Goethe’s book is a pathbreaker, a boundary-crossing intercultural poetic dialogue—one of the most notable and far reaching visions of East-West understanding achieved in modern times. Martin Bidney p. xxv
I would count Goethe among the wisest well-instructed admirers of the Middle-Eastern cultures he non-dogmatically, entertainingly, and thoughtfully presents. Martin Bidney p. Li
The catastrophe of 9/11 brought the fact and complex reality of Islam closer to those in North America than had been the case in the history of those living in Canada and the USA. Many were baffled, confused and angry about the aggressive nature of Islam. Most, sadly so, know little about Islam other than exotic and romantic tales of the East or the demonized image of the militant, suicide bombers. Is there more to the West and Islam than two cultures waged in a clash of civilizations?
The European Tradition has, since the early Middle Ages, pondered the relationship of Islam and Christianity, Orient and Occident, and there can be little doubt that Goethe’s West-East Divan is one of the crowning achievements of that lengthy intercultural dialogue. Goethe (1749-1832) died 180 years ago this year (2012), so there are plenty of good reasons to turn and heed this icon of German culture. The publication of East-West Divan and Goethe’s “Notes and Essays” is a plough to soil cultural breakthrough. The “Introduction” and ”Commentary Poems for Goethe’s West-East Divan” by Martin Bidney makes for an exquisite dessert after a literary feast from a well prepared table. Goethe would be more than pleased and delighted with Bidney’s palate pleasing literary insights and poetry.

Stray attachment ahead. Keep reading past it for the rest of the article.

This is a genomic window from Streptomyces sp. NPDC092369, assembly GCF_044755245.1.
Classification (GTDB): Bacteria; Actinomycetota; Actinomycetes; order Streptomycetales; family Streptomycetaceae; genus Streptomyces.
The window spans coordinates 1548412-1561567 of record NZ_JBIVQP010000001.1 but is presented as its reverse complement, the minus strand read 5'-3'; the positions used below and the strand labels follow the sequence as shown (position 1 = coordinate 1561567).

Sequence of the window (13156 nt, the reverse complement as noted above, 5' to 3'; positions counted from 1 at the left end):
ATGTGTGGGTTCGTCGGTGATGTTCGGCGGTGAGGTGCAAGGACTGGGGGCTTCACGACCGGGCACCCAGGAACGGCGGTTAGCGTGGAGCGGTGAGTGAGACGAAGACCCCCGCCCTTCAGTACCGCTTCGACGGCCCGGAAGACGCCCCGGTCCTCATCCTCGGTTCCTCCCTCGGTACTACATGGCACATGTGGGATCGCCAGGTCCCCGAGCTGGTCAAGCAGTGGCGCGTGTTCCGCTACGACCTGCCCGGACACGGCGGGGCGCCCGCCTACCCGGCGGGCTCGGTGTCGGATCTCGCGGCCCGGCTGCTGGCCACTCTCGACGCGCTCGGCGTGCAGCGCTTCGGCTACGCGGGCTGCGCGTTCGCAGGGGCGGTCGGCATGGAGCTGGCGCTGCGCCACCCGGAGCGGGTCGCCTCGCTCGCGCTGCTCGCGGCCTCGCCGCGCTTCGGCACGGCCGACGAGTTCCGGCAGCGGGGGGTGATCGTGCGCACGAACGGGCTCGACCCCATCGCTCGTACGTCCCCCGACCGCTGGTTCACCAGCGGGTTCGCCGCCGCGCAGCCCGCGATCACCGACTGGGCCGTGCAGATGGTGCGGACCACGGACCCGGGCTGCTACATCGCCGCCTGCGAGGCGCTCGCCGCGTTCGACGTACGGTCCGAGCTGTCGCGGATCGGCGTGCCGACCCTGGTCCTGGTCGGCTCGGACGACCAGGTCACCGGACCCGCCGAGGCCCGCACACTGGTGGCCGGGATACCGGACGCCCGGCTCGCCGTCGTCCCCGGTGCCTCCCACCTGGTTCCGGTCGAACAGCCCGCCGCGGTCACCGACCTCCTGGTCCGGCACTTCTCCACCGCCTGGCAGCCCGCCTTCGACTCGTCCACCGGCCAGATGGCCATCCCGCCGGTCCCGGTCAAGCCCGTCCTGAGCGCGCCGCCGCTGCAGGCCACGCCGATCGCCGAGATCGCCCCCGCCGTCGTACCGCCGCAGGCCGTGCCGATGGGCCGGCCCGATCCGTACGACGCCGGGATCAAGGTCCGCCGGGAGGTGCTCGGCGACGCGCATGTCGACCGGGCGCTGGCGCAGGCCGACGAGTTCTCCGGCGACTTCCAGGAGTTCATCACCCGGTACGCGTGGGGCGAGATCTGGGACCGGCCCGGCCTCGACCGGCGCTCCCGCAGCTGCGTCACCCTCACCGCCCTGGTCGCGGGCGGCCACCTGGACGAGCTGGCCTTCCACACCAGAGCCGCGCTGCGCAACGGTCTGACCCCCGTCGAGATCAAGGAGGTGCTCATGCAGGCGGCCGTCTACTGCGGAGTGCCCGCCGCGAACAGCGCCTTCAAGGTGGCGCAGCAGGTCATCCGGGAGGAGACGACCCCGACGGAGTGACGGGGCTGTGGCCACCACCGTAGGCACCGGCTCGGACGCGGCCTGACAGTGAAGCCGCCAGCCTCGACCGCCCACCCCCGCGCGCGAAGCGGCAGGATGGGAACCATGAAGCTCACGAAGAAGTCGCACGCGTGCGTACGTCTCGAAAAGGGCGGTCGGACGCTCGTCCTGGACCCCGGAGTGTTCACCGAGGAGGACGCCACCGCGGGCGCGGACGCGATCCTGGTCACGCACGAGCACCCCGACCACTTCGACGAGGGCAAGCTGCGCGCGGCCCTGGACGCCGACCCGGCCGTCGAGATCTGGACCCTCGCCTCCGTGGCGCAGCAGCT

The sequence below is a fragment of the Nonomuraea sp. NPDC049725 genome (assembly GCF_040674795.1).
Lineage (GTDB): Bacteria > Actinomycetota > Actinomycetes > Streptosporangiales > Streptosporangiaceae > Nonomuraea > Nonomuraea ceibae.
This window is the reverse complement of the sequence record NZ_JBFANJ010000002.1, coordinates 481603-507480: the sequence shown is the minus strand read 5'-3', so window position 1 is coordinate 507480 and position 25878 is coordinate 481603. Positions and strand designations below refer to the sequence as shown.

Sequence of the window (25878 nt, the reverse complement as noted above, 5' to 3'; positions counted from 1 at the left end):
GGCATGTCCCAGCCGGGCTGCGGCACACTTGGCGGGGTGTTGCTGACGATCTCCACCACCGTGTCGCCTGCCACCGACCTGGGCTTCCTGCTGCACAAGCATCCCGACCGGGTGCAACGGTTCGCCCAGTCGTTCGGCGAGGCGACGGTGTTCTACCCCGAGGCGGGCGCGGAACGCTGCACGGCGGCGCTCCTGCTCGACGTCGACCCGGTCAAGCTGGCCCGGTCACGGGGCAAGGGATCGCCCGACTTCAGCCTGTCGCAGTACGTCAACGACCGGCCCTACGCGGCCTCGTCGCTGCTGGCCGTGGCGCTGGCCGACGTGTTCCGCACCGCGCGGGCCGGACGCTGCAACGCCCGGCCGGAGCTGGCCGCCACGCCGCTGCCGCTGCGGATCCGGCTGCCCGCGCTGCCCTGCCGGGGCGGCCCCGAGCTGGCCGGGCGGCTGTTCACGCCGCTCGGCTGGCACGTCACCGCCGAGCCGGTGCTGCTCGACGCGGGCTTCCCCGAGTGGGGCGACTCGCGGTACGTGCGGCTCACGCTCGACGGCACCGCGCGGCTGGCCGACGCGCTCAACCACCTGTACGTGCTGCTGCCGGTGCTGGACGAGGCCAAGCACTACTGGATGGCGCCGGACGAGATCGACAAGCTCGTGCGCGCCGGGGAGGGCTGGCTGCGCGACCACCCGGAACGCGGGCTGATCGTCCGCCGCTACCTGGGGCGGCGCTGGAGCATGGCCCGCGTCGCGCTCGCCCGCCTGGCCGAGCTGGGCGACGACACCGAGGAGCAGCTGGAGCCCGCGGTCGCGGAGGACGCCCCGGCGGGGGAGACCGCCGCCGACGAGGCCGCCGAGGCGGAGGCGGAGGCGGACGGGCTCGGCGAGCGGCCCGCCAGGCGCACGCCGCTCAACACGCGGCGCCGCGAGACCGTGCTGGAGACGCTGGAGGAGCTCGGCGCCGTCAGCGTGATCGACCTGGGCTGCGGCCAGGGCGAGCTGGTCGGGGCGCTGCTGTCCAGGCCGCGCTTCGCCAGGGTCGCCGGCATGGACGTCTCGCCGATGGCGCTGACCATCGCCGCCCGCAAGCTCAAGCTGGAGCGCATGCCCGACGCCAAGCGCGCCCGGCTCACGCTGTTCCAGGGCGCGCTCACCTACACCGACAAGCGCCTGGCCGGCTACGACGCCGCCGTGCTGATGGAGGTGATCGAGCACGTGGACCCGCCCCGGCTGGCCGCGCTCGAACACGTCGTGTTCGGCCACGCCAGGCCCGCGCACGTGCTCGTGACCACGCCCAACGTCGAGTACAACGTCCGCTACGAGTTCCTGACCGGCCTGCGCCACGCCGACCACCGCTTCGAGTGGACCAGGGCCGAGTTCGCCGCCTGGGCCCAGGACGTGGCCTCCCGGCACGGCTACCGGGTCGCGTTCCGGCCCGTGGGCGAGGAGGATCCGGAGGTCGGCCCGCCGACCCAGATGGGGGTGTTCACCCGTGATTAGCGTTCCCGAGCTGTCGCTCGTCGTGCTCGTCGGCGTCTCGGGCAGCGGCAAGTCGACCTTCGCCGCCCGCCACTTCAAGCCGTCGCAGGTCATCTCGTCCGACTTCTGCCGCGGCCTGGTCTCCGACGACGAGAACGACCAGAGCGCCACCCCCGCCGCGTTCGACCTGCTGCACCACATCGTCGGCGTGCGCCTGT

I taught a course on Goethe this passing summer, and I have taught courses on Islam for many years. Often, Goethe’s West-East Divan is ignored when Goethe is studied, the “Notes and Essays” are rarely read and few are those who thread together Goethe’s tapestry of Islam and the West. There is no doubt Goethe was on the cutting edge of East-West dialogue, and Bidney’s informed, historic and wise ‘Introduction’ highlights why this is the irrefutable case. The 249 poems in West-East Divan are evocative charmers that walk the curious reader into the best and deepest of the Islamic mystical tradition. There is a welcoming tone and texture to Bidney’s translations, and meditative reads of each of the poems win and woo the longing soul.
Readers of Bidney’s tome will be amply rewarded when reading Goethe’s “Notes and Essays for a Better Understanding of the West-East Divan”---these brief notes and essays invite the reader into the sheer breadth of Goethe’s classical humanistic vision and catholic tastes. The combination of the 249 poems and 60 notes and essays makes for some high ridge sights to be seen.
The fact that Goethe was centuries ahead of his time when probing the mystical depth of Islam makes him a necessary read today in a period of time in which many are suspicious of Muslims. The finale to this compelling tome brings together Bidney’s ‘Commentary Poems for Goethe’s West-East Divan’ in a way that highlights how the West has interacted with Islam and why Islam has still much to teach the spiritually hungry West. The 242 poems by Bidney are must read keepers on Goethe and many other poets. The hefty text would have been much weaker without Bidney’s final poetic reflections.
West-East Divan is a creative portal that if walked through will reveal to the reader both the fullness of Goethe’s mind and poetic imagination and, equally important, finer and more nuanced possibilities for West-East dialogue. Bidney has translated the texts well, brought together some of the finest scholars on Goethe and Islam and advanced the opportunities for a higher and more sophisticated approach to the West and Islam. West-East Divan is an A++ keeper and should be a must read text for those longing for a better future on this fragile earth our island home.